Virginia attacks crime by abolishing parole, lengthening prison sentences

October 02, 1994|By Michael A. Fletcher | Michael A. Fletcher,Sun Staff Correspondent

RICHMOND, Va. -- The packed hearing room fell silent as Jo Ann Bruce told a panel of legislators the grisly details of how her 22-year-old daughter was raped, sodomized and stabbed to death four years ago by a man previously convicted in two other assaults.

"You know, I touch her picture," Ms. Bruce said of her daughter, Dawn Rachelle, in a recent testimony to the Virginia General Assembly. "I just want to feel her skin one more time. But she's gone. She's really, really gone."

Ms. Bruce shook as she told her story, even though she had repeated it many times. She is among a cadre of crime victims and survivors who have traveled around Virginia to offer gut-wrenching testimony in support of Gov. George Allen's plan to attack violent crime by abolishing parole for anyone convicted of any crime.

The governor's plan will also lengthen prison sentences and require up to 23 new prisons. The plan, approved by the legislature Friday, is expected to cost as much as $1.5 billion for construction and to double prison operating expenses, to more than $1 billion a year, over the next decade.

The Allen plan is a radical version of a notion that is becoming increasingly popular nationwide and is based on a simple assumption: that putting more people in prison for longer periods will reduce crime.

In addition to Virginia, eight states and the federal prison system have abolished parole, according to Tim Matthews, director of the American Probation and Parole Association, which studies corrections issues. But nowhere but in Virginia has the abolition of parole been coupled with the lengthening of prison sentences and the imposition of severe limitations on "good time" credits for inmates, Mr. Matthews said.

Variations on tougher parole policies have been proposed and adopted in Maryland in recent years. One result: Maryland adults who are convicted of a second violent felony

must now serve at least 10 years in prison. And violent offenders must serve at least half their sentences before being eligible for parole. Previously, those prisoners were eligible for parole after serving 25 percent of their sentences.

The Republican nominee for governor, Ellen R. Sauerbrey, has proposed abolishing parole for violent criminals. The Democratic nominee, Parris N. Glendening, favors mandatory minimum sentences for violent offenders.

Others prefer prevention

Critics say the rush to tighten parole overlooks an essential fact: Tighter parole rules have not been shown to reduce crime. They also say that the huge amount of money it costs to house inmates longer could be more wisely spent on crime prevention.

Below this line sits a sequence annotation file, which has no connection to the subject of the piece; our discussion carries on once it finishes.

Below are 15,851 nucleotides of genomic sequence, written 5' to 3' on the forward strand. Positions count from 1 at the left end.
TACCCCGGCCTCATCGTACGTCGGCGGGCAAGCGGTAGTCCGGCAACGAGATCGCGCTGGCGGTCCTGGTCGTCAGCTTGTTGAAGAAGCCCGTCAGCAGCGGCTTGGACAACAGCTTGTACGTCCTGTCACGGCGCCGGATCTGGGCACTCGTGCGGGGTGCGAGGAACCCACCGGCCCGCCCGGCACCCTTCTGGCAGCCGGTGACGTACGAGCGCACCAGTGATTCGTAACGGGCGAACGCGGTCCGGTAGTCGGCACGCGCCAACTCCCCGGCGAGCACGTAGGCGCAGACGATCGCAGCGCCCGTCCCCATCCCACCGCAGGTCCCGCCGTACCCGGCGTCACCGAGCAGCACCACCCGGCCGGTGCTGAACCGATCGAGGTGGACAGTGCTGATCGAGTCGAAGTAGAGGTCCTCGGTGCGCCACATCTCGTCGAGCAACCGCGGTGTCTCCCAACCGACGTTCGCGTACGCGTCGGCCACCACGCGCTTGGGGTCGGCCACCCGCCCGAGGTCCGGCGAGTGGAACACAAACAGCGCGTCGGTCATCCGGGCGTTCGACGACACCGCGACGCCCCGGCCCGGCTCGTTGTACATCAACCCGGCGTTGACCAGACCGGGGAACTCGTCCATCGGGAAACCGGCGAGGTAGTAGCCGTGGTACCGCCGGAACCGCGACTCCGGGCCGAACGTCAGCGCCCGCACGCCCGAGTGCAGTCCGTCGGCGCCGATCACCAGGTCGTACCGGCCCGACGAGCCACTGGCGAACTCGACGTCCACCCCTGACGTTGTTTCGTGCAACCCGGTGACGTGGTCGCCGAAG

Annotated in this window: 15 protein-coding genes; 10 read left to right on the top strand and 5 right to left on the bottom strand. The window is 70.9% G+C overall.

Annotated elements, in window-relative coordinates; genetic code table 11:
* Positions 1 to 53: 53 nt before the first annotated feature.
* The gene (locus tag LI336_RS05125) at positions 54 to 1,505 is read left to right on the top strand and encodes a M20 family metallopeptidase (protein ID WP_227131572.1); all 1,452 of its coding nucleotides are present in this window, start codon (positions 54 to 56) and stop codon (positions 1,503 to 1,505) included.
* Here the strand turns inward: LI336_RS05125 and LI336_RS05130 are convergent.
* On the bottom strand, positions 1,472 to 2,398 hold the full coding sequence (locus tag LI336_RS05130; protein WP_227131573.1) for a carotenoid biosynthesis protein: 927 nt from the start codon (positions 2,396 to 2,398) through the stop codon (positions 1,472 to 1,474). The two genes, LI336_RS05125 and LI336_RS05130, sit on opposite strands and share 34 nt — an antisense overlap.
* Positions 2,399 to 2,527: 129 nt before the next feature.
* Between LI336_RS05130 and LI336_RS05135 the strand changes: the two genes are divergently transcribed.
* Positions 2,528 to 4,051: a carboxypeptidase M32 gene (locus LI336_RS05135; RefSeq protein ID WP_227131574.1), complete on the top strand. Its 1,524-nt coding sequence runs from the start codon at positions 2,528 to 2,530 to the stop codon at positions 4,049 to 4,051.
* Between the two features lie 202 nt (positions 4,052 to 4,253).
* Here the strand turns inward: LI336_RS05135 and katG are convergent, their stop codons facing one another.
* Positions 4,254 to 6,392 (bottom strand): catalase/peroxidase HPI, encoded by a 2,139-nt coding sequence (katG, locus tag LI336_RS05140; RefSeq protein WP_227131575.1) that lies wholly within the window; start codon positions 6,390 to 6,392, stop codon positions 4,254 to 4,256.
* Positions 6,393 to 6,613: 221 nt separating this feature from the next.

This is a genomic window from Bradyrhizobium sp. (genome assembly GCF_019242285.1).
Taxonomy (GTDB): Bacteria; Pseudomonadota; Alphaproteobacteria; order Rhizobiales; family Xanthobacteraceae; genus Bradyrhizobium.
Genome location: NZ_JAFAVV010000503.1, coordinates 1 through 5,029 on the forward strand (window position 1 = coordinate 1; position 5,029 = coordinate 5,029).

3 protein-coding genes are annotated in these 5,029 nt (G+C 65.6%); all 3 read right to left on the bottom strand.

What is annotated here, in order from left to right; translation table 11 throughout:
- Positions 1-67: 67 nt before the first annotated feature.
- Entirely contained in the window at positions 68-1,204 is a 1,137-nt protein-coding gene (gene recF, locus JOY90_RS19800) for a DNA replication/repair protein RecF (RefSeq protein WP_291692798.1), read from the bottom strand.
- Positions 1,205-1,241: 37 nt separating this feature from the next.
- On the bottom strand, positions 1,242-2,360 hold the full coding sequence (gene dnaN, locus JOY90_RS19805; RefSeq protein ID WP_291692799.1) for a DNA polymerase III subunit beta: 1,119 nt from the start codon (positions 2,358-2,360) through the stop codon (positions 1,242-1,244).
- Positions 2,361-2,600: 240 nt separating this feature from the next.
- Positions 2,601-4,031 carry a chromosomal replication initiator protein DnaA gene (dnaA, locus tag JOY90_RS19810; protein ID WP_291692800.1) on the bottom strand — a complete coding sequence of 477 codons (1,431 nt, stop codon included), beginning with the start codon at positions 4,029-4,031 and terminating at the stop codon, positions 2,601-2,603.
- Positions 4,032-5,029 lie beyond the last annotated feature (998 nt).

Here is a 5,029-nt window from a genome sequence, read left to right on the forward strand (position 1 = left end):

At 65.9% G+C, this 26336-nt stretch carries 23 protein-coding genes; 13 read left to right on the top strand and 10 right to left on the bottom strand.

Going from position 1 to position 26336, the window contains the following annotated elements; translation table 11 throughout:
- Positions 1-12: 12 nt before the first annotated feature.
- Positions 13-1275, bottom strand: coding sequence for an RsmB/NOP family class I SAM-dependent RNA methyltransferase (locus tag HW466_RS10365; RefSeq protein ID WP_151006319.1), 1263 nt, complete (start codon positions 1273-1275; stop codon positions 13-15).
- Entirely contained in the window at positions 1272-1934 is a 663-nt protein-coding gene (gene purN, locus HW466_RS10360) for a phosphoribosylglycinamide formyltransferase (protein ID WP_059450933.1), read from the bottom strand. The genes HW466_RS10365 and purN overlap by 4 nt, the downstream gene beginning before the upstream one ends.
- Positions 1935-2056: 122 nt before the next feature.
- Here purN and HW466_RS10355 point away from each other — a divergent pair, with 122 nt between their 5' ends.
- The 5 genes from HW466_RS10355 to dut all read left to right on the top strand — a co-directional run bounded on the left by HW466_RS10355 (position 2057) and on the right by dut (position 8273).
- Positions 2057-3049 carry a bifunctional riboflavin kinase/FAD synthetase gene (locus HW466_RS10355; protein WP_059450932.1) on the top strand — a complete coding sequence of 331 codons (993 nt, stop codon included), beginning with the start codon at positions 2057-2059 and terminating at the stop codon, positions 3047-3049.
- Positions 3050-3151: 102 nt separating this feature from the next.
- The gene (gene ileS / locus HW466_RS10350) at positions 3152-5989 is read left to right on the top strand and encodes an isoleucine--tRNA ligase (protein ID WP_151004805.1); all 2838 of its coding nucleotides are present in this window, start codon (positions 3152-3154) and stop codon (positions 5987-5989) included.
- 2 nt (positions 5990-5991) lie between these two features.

"The idea of restricting or eliminating parole is tied up in the politics of getting tough on crime," Mr. Matthews said. "There is this sense that if we get tougher and we make people serve longer sentences, then somehow or another that is going to make us safer. But we don't have any evidence that that is true."

Others agree. "The whole issue has been politicized," said Gail Hughes, secretary of the Association of Paroling Authorities International. "The real benefit of increased incarceration has to be questioned because we're incarcerating more people in this country than anywhere in the world [except Russia]. But to what effect?"

But advocates of the no-parole concept say that it is a logical first step toward fixing what they see as a broken criminal justice system.

"Incarceration of violent criminals is prevention," Mr. Allen has said. "When violent criminals are behind bars, they aren't committing murders, they aren't committing rapes and they aren't committing robberies."

In passing Mr. Allen's plan Friday, the Virginia General Assembly brushed aside expert testimony and the experiences of other states that have found no correlation between imprisoning more people for longer periods and reducing crime.

With the no-parole plan, Virginia's prison population is expected to more than double in 10 years, from the current 23,000 to about 50,000.

The plan to eliminate parole while severely restricting the "good time" credits earned by inmates and to lengthen sentences for violent crimes generated vehement opposition from critics who questioned its benefits and huge cost.

"I don't know why we're taking leave of our common sense on this," said Jerrauld C. Jones, a Democratic state delegate from ,, Norfolk who heads the Virginia Legislative Black Caucus, one of the few pockets of opposition to the plan in the Virginia General Assembly.

"This will so strap the future state treasury that it will prevent us from making improvements in education and human services," Mr. Jones said. "This represents the worst in bumper-sticker politics, the worst in 30-second-sound-bite politics."

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